• Young engineers compete in underwater robotics race

    Student-built autonomous underwater vehicles will speed through the depths of a Navy pool in a battle for supremacy at the 16th International RoboSub Competition. The competition is being held this week (22-28 July). In addition to building autonomous underwater vehicles, teams are also responsible for creating Web sites and writing journal papers that outline their work.

  • Ben-Gurion University student team’s Hydro Camel competes in RoboSub Competition

    Today, there are many remotely operated submarines that handle important tasks, such as checking underwater pipelines, mapping underwater minefields, searching for locations to place communication cables, and searching for sunken vessels. These marine vessels, however, are limited by effective communication cables and require frequent human-operator contact. Ben-Gurion University of the Negev is developing a more accurate and effective autonomous, independently thinking underwater vessel that would revolutionize these and other tasks. The BGU entry in the RoboSub Competition is called Hydro Camel.

  • Student teams compete in U.S. Navy’s RoboBoat competition

    In a race against one another and the clock, robotic boats are battling it out at the 6th International RoboBoat Competition, which began 8 July and ends 14 July. The Office of Naval Research (ONR)-co-sponsored competition takes place on a pond at the Founder’s Inn and Spa in Virginia Beach, Virginia. The event features fifteen student teams racing their custom-designed and built boats.

  • DARPA’s disaster robot competition moves to final stage

    On Monday, 8 July 2013, the seven teams which progressed from DARPA’s Virtual Robotics Challenge (VRC) arrived at the headquarters of Boston Dynamics in Waltham, Massachusetts to meet and learn about their new teammate, the ATLAS robot. ATLAS is one of the most advanced humanoid robots ever built, but is essentially a physical shell for the software brains and nerves that the teams will continue to develop and refine. The robot will have to perform a series of tasks similar to what might be required in a disaster response scenario.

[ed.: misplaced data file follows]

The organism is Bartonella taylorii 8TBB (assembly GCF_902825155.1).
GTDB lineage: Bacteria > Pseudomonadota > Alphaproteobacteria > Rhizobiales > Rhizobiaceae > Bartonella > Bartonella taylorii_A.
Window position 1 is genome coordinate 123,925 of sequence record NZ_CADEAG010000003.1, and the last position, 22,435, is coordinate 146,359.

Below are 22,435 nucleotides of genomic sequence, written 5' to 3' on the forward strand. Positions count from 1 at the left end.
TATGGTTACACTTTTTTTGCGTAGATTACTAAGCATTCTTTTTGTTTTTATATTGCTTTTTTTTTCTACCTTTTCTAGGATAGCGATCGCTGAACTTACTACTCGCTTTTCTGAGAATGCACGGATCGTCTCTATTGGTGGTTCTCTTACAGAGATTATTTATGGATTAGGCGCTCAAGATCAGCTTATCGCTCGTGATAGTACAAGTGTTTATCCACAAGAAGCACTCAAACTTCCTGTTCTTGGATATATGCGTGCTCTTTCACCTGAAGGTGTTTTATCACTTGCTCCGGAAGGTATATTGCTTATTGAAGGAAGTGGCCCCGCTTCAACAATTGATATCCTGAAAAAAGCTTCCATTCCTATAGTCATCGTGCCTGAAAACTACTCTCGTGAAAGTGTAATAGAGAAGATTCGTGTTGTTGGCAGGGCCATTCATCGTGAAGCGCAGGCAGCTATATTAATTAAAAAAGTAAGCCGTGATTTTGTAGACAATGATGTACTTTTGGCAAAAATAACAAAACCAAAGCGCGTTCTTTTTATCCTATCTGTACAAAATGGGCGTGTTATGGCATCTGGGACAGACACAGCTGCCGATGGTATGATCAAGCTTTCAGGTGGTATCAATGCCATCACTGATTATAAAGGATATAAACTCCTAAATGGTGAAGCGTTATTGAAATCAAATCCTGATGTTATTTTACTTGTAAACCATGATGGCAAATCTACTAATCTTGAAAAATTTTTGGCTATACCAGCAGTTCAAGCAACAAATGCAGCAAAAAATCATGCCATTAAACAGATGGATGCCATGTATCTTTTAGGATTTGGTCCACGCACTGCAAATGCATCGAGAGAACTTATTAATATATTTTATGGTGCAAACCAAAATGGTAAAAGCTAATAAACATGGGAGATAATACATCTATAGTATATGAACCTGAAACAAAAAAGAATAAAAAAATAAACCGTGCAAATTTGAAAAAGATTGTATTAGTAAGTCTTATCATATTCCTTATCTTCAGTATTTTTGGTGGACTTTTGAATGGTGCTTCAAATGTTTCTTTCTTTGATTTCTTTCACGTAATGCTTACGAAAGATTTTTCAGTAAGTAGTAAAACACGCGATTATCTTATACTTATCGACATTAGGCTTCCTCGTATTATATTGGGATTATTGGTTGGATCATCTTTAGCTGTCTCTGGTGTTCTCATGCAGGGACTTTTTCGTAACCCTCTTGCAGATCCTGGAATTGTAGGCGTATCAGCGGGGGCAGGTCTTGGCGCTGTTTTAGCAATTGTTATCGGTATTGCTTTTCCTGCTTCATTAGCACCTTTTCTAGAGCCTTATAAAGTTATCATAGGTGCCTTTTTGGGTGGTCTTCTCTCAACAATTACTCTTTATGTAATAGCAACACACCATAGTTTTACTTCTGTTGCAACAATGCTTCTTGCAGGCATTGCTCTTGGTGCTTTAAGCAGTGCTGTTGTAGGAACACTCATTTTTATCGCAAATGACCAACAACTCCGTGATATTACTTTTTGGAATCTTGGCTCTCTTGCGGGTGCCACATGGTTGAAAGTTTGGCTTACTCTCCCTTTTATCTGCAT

• Humanoid robot can “see” and build real-time 3D visual maps

    Computer vision algorithms that enable Samsung’s latest humanoid robot, Roboray, to build real-time 3D visual maps to move around more efficiently have been developed by researchers from the University of Bristol. By using cameras, the robot builds a map reference relative to its surroundings and is able to “remember” where it has been before.

  • Robots to assist humans in mitigating, recovering from future natural and man-made disasters

    The goal of DARPA Robotics Challenge (DRC) is spur development of advanced robots that can assist humans in mitigating and recovering from future natural and man-made disasters. Seven teams will receive DARPA support to compete with an ATLAS Robot in 2013.

  • Sandia hosts annual Robot Rodeo

    Sandia National Laboratories is hosting the seventh annual Western National Robot Rodeo and Capability Exercise, a lively and challenging five-day event that draws civilian and military bomb squad teams from across the country to see who can most effectively defuse dangerous situations with the help of robots.